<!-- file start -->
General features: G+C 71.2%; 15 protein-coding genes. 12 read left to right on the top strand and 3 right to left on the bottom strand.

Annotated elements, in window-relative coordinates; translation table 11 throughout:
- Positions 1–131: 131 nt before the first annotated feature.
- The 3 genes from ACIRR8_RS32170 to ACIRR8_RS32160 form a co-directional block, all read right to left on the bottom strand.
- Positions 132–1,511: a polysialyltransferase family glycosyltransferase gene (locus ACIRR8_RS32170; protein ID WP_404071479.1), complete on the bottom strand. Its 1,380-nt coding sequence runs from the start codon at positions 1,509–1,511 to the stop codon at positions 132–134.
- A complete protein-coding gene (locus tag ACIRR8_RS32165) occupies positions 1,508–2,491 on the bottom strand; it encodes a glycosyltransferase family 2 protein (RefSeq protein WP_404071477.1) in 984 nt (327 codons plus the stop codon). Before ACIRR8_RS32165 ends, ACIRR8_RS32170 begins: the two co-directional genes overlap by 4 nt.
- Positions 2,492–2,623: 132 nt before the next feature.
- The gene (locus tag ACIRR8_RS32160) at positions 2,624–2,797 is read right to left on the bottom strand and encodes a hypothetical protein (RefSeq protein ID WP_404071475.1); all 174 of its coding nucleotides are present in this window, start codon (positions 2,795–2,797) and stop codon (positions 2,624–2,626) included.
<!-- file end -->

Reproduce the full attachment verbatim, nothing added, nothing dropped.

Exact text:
General features: G+C 71.2%; 15 protein-coding genes. 12 read left to right on the top strand and 3 right to left on the bottom strand.

Annotated elements, in window-relative coordinates; translation table 11 throughout:
- Positions 1–131: 131 nt before the first annotated feature.
- The 3 genes from ACIRR8_RS32170 to ACIRR8_RS32160 form a co-directional block, all read right to left on the bottom strand.
- Positions 132–1,511: a polysialyltransferase family glycosyltransferase gene (locus ACIRR8_RS32170; protein ID WP_404071479.1), complete on the bottom strand. Its 1,380-nt coding sequence runs from the start codon at positions 1,509–1,511 to the stop codon at positions 132–134.
- A complete protein-coding gene (locus tag ACIRR8_RS32165) occupies positions 1,508–2,491 on the bottom strand; it encodes a glycosyltransferase family 2 protein (RefSeq protein WP_404071477.1) in 984 nt (327 codons plus the stop codon). Before ACIRR8_RS32165 ends, ACIRR8_RS32170 begins: the two co-directional genes overlap by 4 nt.
- Positions 2,492–2,623: 132 nt before the next feature.
- The gene (locus tag ACIRR8_RS32160) at positions 2,624–2,797 is read right to left on the bottom strand and encodes a hypothetical protein (RefSeq protein ID WP_404071475.1); all 174 of its coding nucleotides are present in this window, start codon (positions 2,795–2,797) and stop codon (positions 2,624–2,626) included.